21 Mar 2013
Implications of migration strategies and winter location in a migratory shorebird

BRANTA — José A. Alves

Implications of migration strategies and winter location in a migratory shorebird

Institution: University of East Anglia, UK
Supervisors: Jennifer A. Gill & William J. Sutherland
Details: PhD 2010 (Completed)
Address: UEA, School of Biological Sciences, NR4 7TJ, Norwich, UK (Mar 2013) Email
Subject Keywords: Migration, Carry-over, Sexual dimorphism, Habitat segregation, Foraging, Waders
Species Keywords: Limosa limosa, Black-tailed godwit



The work presented in this thesis investigates the implications of migration strategies and choice of winter location in a population of a migratory shorebird, the Icelandic Black-tailed Godwit Limosa limosa islandica. Measures of the environmental conditions experienced by individuals in different parts of the winter range are used to explore the energetic trade-offs associated with choice of winter location. The costs of migrating different distances to the Icelandic breeding grounds are also explored, as winter locations range from Britain and Ireland to Iberia. These studies suggest that winter locations in the south of the range are energetically more favourable, and that the resources available at these sites are more than sufficient to fuel migration. However, Icelandic godwits wintering in Iberia have to fly more than twice the distance to reach Iceland than their conspecifics in the north of the winter range, and models of potential flight range indicate that most birds from Iberia have to stop and refuel during spring migration. Despite this, population-wide tracking of marked individuals indicates that godwits from southern winter locations are able to reach Iceland earlier than birds from more northerly winter sites. In the Iberian winter sites, Icelandic black-tailed godwits overlap with continental black-tailed godwits (Limosa limosa limosa). But detailed field studies in Portugal indicate clear habitat segregation between these two subspecies, with Icelandic godwits primarily foraging on estuarine mudflats and continental godwits foraging in rice-fields. Estuarine prey resources vary in availability and profitability and, as in most shorebird species, female godwits are larger than males and have higher energy requirements. Thus the extent and implications of sex differences in distribution and resource use are explored in this thesis. Finally, the impact of ongoing efforts to reduce organic inputs to the Tejo estuary, west Portugal (the main Iberian winter site), on the distribution of black-tailed godwits and their invertebrate prey are explored.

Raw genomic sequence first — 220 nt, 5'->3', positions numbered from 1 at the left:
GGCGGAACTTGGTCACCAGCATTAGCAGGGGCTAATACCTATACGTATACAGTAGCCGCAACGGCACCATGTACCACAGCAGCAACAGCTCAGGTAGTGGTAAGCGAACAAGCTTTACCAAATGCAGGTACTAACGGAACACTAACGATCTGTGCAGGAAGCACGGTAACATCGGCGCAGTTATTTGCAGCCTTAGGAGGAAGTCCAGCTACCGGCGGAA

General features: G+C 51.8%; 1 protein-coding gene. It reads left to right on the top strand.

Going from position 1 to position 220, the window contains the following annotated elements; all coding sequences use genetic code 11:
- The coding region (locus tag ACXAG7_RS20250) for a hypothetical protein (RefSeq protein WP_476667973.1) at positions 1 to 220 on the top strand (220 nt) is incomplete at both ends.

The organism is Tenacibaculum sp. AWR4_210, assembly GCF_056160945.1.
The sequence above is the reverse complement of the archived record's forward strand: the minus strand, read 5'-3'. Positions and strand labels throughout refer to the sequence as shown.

Published Papers

Alves, J. A., Lourenço, P. M., Piersma, T., Sutherland, W. J., Gill, J. A. 2010. Population overlap and habitat segregation in wintering Black-tailed Godwits. Bird Study 57: 381-391.

Alves, J.A., Sutherland, W.J., Gill, J.A. (2012). Will improving wastewater treatment impact shorebirds? Effects of sewage discharges on estuarine invertebrates and birds. Animal Conservation, 15:44-52 .

Alves, J. A., Gunnarsson, T. G., Potts, P. M., Gélinaud, G., Sutherland, W.J., Gill, J. A. (2012). Overtaking on migration: does longer distance migration always incur a penalty? Oikos, 121: 464-470

Alves, J.A., Gunnarsson, T.G., Hayhow, D.B., Appleton, G.F., Potts, P.M., Sutherland, W.J. & Gill, J.A. (2013). Costs, benefits and fitness consequences of different migratory strategies. Ecology, 94: 11-17.

Alves, J.A., Gunnarsson, T.G., Potts, P.M., Sutherland, W.J. & Gill, J.A. (2013) Sex differences in distribution and resource use at different spatial scales in a sexually dimorphic migratory shorebird. Ecology & Evolution.

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